Credit: NASA/CXC/MSFC/M.Weisskopf et al & A.Hobart
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In a recent comment, gmagee inquired about the rings of X-ray emission that are seen to be expanding away from the Crab pulsar and whether this activity might be more likely interpreted as being intrinsic to the pulsar wind rather than to an impacting galactic cosmic ray volley. This ring motion was reported in the news today, one story appearing in PhysOrg (http://www.physorg.com/news/2011-05-crab-nebula-action-case-dog.html).
In answer to this question, I would respond, no. The expanding ring of emission is most likely produced by the superwave, not by the Crab pulsar. Much of the misconception on interpreting this phenomenon concerns the all too common belief that the Crab pulsar lies near the geometrical center of the Crab Nebula. This misconception is perpetuated not only in technical papers but in media news reports such as the above cited report. To the contrary, as I had proposed in chapter 5 of my 1983 Ph.D. dissertation (see in particular pp. 179 – 180 of the dissertation update), a careful analysis of the kinematics of the Crab pulsar and of the high velocity filaments traveling outward from the explosion center shows that the Crab pulsar is most likely situated at the forefront of the Nebula (4 – 5 light years from the center) and is traveling almost directly towards us at ~1500 km/s (2° angle deviation from our line of sight). Only when viewed in projection from our vantage point does it “appear” to lie at the geometrical center of the Nebula. I would rather not go into the details of this explanation here since it is rather extensive, but refer readers to my dissertation. Also the peripheral nebular placement of the Crab pulsar is to a much less extent dealt with on page 74 of Decoding the Message of the Pulsars. Other reasons why the pulsar is not the source of the cosmic rays energizing the Crab Nebula are given in my dissertation, in my 1987 Earth, Moon, and Planets paper, and in chapter 10 of my book Earth Under Fire.
This high velocity scenario I am proposing suggests either that 1) the Crab supernova explosion was asymmetrical in such a manner as to eject its central neutron star outward in our direction, or 2) that the Crab neutron star progenitor was part of a close binary and that its partner star destroyed itself in the explosion and simultaneously ejected and propelled its neutron star partner outward along the pulsar’s current trajectory. Examples of such hyperfast pulsars are PSR B1508+55 and B1757-24. An example of B1757-24 is shown in the image below. If this were the Crab pulsar, we would be far off to the right viewing the pulsar and its nebula face on.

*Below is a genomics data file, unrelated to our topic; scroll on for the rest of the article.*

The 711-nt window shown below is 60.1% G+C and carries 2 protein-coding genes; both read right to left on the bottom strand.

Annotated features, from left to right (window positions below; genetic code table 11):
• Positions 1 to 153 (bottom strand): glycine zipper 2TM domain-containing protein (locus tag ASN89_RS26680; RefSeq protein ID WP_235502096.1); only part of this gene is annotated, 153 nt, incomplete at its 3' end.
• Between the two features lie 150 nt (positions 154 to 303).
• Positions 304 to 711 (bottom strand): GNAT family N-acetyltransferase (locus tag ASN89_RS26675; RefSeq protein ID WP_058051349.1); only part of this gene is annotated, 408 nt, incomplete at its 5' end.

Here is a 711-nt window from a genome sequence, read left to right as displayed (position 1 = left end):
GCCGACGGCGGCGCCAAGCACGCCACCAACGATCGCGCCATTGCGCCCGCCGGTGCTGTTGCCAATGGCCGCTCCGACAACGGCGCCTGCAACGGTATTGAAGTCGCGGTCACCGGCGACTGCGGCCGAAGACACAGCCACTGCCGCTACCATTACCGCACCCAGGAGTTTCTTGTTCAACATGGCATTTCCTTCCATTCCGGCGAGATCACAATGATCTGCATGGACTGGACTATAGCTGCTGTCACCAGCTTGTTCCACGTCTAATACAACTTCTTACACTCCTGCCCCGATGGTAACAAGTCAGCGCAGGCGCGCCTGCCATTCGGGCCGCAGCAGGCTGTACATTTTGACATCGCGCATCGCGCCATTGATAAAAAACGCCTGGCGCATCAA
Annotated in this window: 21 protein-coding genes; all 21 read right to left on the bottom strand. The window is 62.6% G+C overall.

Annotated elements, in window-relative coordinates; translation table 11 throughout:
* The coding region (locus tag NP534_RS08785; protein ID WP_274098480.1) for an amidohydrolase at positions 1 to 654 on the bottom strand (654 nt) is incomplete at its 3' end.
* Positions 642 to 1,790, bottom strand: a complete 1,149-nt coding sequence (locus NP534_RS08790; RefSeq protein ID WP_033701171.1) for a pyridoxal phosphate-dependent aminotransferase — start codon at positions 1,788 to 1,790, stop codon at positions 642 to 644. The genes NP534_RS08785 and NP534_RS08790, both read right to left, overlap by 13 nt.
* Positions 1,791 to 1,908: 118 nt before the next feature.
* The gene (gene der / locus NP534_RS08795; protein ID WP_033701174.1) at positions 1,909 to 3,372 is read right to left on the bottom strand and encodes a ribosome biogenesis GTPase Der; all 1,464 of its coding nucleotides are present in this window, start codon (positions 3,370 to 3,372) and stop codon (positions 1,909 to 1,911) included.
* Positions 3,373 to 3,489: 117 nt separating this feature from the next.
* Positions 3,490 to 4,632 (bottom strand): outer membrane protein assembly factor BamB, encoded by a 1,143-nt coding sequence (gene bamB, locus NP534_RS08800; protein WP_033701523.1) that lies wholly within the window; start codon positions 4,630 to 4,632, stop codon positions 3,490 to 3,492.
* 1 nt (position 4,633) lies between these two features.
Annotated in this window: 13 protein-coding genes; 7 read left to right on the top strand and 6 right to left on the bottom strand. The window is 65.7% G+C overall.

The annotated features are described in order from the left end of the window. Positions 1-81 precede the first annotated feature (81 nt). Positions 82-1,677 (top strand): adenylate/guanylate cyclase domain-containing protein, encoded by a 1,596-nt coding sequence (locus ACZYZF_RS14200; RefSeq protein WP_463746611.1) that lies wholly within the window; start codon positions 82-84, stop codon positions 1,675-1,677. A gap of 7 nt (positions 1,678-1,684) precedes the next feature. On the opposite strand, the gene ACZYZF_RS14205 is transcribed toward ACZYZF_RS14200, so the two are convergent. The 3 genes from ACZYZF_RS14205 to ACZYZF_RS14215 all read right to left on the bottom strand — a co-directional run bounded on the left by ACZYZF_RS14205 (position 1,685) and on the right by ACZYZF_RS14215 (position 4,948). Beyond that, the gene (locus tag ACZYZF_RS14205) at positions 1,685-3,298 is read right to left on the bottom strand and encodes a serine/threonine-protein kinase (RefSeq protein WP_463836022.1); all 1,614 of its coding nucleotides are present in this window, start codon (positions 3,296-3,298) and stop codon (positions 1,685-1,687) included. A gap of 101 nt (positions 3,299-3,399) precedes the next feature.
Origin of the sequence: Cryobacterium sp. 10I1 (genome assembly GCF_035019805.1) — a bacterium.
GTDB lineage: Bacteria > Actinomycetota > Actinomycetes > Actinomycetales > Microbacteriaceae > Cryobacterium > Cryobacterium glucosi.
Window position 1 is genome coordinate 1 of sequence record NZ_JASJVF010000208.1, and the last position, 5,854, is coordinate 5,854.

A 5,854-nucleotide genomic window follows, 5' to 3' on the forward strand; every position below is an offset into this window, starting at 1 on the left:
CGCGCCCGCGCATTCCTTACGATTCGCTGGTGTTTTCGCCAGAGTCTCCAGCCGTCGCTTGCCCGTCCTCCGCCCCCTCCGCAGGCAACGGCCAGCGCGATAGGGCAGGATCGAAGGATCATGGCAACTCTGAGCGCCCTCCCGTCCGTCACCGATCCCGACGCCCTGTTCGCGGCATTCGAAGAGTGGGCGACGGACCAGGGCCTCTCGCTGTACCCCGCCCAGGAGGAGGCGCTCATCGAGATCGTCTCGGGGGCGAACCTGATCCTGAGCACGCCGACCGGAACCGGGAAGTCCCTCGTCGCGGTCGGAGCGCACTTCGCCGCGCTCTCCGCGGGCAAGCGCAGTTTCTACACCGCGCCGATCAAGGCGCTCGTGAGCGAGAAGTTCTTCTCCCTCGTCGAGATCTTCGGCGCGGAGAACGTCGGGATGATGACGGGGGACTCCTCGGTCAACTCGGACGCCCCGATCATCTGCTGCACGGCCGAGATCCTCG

As I pointed out 28 years ago in my dissertation, an impacting superwave would create a bow shock region around the Crab pulsar. Hence waves of superwave cosmic rays hitting this shock region, travelling way from us into the plane of the sky at the Crab location, would give the appearance to us of concentric rings of X-ray emission expanding away from the Crab pulsar as they proceded in the anticenter direction to the rear of the pulsar. The shock front generating these moving X-ray rings (in the vicinity of the Nebula’s luminous wisps) may not necessarily correspond with the shock region that I have suggested is responsible for producing the gamma ray synchrotron emission flares. There may be several such emission nodes in the supernova shell that would be emitting high energy radiation. But they may not necessarily all be at the same distance relative to a given cosmic ray front in the superwave. So although the Crab pulsar X-ray rings and the gamma ray flares are both being energized by superwave cosmic rays, they would not necessarily be impacted simultaneously by a given front. This would explain why no correlative results are seen for the two emission phenomena.
[I would like to point out here that in giving the above explanation I am not constructing a model a posteriori to fit the data. My model was proposed 28 years ago and I see no reason to change it. I am simply explaining how this apriori proposed model would produce the observed results. In short, findings which astronomers say seem very mysterious, are seen not really to be that mysterious after all.]
Here is an example of a massive fast-moving star, named Zeta Ophiuchi, ejected from a supernova blast. A bow shock accompanies the star.
Researchers now acknowledge that the center of the energy emission is offset slightly from the pulsar. They formulate a energy displacement and wind theory to explain this phenomenon.
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